Why did Australia throw away a silver medal?

Coming into the Olympics, Cameron McEvoy was the poster child for the Australian swim team. A brilliant role model who broke records in the pool and pursued his passion for physics and mathematics on land, McEvoy was the favourite to win gold in the 100m Freestyle and was expected to carry us into medal contention in the relays.

In the 4x100m Freestyle relay, that was the case. McEvoy swam a blistering 47.00 split to bring Australia back into the Bronze medal position after sub-par swims from 2012 hopes James Magnussen and James Roberts. In the 4x200m Freestyle relay, he was nowhere to be seen.

Gerard Whateley tweeted the news with an appropriate conclusion:

Cam McEvoy not swimming 4x200m Freestyle relay. Have to read that as concession a medal is beyond reach
– @GerardWhateley

Unfortunately, this concession was oh so wrong. When questioned by a Channel 7 reporter on his absence, McEvoy informed the viewers that the decision was made by the swim teams coaching panel – including the head coach Jacco Verhaeren. With classic McEvoy grace, he then went on to explain that he respects, understands and trusts their decision even though he would’ve liked to have swum. The assumed logic is that if McEvoy swum the 100m Freestyle heats and semi-finals (earlier in the day), and the 4x200m relay, he would’ve been too tired for the 100m Freestyle the following night.

Well, McEvoy went into the 100m Free as equal favourite – alongside American Nathan Adrian who finished with Bronze – and he came 7th. So much for resting him the night before. Typically, McEvoy was classy in defeat, diverting the attention to 18 year old Kyle Chalmers who swam a personal best time en route to winning gold in the event.

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And the race that he missed? Australia came fourth, just 1.05 seconds from claiming a silver medal. Daniel Smith – our slowest in the relay – swam a time of 1:47.37, almost two seconds slower than McEvoy’s PB of 1:45.46. With a flying start, it’s not unrealistic to expect McEvoy to swim a similar time to that in the relay, even after two events earlier in the day. Even if he repeated his swim of 1:45.63 from the Australian Championships this April, we would’ve clearly won silver.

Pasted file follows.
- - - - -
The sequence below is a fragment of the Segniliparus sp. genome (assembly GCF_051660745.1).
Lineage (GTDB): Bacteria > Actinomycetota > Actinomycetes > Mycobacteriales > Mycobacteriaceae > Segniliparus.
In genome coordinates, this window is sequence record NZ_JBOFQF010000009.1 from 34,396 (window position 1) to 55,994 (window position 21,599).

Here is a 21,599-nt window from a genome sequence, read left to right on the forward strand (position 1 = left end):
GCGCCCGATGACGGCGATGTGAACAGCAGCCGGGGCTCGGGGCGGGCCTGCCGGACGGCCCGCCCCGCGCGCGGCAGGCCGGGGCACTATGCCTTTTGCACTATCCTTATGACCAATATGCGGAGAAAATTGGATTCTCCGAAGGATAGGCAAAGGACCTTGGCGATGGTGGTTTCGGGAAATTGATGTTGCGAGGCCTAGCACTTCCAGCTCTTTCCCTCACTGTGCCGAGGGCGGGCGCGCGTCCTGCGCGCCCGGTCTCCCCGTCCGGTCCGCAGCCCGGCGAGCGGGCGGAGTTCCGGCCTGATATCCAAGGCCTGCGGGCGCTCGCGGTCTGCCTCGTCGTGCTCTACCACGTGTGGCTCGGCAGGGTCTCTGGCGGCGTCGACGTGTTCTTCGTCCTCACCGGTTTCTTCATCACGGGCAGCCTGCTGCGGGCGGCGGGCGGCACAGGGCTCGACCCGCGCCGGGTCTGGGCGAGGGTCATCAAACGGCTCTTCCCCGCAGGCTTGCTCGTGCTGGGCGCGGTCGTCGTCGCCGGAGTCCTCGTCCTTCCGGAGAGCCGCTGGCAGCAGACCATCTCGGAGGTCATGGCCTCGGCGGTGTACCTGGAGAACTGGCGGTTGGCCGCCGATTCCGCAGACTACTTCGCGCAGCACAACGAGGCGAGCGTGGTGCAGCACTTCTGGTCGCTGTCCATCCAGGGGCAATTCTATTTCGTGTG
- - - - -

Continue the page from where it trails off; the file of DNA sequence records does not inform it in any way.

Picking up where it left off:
It’s not unrealistic to expect athletes to compete in multiple events at the games, with Michael Phelps, Katinka Hosszu and Katie Ledecky all swimming multiple events. For comparison, Phelps had his 200m Butterfly final earlier in the night where he not only swum, but he won a gold medal. Phelps then went on to swim quicker than any of our Aussie swimmers in the 4x200m Freestyle final.

Not only that, but Belgian Pieter Timmers (left) had exactly the same schedule as Cam McEvoy – the heats and semis of the 100m Free followed by the 4x200m Free in the evening and the 100m Free final the next night. Belgium were not a factor in the 4x200m relay, but Timmers swimming it clearly didn’t waste too much energy – he won silver in the 100m Free final.

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Clearly the Australian team has been far too conservative with McEvoy – they also pulled him from the individual 200m Freestyle – who now has just the 50m Free left in his quest for gold.

Clearly Verhaeren and his team have got this one wrong, but the consequences are widespread. Not only did Australia lose another medal, but David McKeon, Daniel Smith (who would’ve only swum the heat) and Thomas Fraser-Holmes have been robbed of a probable maiden Olympic medal.

 

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